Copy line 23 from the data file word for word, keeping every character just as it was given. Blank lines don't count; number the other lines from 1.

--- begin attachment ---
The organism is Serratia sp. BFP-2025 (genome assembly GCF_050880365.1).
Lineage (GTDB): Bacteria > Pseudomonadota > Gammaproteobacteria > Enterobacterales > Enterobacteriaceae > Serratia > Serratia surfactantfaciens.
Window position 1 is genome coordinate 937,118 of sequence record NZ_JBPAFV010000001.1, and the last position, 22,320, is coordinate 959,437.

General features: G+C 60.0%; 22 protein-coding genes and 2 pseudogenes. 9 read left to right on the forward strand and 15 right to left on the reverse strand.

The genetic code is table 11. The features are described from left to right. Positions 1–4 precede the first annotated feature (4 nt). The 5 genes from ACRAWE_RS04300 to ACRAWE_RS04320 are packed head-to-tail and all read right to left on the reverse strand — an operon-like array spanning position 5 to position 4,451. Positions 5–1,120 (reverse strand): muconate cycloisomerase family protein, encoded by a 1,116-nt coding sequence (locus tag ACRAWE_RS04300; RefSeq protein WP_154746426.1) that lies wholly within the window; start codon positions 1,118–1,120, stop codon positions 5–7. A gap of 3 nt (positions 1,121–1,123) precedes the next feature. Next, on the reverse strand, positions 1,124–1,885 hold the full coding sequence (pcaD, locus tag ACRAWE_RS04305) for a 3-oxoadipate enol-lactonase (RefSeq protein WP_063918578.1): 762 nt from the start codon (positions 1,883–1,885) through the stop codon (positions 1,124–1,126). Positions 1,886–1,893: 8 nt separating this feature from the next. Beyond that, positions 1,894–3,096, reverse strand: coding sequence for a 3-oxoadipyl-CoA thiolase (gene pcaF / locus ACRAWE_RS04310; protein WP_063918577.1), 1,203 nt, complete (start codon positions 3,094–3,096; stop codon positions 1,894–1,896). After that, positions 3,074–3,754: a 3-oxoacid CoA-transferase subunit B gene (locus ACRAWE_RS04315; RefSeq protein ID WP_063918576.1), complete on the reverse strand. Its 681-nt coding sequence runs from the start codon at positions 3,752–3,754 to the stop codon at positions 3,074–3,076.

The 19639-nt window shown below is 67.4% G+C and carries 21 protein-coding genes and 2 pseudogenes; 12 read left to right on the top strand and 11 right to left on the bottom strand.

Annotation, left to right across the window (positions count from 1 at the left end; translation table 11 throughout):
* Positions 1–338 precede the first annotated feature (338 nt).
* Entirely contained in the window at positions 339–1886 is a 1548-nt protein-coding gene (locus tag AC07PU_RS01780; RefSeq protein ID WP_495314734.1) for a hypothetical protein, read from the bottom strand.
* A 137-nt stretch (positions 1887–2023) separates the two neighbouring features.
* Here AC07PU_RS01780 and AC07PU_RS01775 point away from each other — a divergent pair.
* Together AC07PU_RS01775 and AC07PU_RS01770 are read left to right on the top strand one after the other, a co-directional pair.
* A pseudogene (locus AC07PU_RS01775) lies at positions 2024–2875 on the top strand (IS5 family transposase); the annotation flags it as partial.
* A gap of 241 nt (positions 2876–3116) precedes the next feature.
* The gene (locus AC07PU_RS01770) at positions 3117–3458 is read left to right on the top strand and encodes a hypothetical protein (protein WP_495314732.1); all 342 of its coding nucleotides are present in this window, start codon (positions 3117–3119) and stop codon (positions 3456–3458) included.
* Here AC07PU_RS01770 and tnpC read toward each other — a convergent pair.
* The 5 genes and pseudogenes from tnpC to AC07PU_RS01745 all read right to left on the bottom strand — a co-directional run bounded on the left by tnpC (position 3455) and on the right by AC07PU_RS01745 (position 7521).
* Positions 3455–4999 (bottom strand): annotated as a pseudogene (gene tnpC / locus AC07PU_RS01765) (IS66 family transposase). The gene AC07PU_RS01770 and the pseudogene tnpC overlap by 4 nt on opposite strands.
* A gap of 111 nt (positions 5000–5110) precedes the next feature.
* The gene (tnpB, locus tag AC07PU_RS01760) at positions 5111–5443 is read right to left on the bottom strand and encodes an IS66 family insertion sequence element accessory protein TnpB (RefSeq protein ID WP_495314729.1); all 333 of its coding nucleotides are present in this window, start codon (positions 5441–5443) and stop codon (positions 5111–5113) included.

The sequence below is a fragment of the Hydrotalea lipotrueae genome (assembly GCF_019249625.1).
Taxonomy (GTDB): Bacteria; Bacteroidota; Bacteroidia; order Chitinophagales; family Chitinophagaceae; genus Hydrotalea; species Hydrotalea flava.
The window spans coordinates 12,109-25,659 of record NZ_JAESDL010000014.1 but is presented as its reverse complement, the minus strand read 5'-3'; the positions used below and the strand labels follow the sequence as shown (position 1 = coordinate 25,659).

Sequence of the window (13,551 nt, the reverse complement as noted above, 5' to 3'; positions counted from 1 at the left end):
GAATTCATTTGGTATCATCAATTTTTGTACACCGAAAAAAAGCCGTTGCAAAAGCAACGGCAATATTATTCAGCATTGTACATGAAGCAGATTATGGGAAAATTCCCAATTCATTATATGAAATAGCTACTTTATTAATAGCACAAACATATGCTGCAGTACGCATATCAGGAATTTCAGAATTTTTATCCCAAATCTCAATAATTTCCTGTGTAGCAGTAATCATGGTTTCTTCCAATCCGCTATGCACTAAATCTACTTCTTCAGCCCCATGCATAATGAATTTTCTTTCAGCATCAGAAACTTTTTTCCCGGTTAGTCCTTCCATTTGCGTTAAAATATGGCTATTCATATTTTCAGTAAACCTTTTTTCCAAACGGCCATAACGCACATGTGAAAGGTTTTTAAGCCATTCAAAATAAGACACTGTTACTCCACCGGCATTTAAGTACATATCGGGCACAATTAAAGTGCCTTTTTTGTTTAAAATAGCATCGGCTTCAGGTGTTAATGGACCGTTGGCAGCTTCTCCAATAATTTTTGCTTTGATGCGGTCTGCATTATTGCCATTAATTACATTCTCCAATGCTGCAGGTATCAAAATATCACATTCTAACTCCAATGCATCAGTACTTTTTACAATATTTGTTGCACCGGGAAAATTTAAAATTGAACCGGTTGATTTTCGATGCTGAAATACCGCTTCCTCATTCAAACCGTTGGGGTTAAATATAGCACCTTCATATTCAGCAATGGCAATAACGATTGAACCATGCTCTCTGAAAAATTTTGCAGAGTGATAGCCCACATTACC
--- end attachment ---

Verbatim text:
The window spans coordinates 12,109-25,659 of record NZ_JAESDL010000014.1 but is presented as its reverse complement, the minus strand read 5'-3'; the positions used below and the strand labels follow the sequence as shown (position 1 = coordinate 25,659).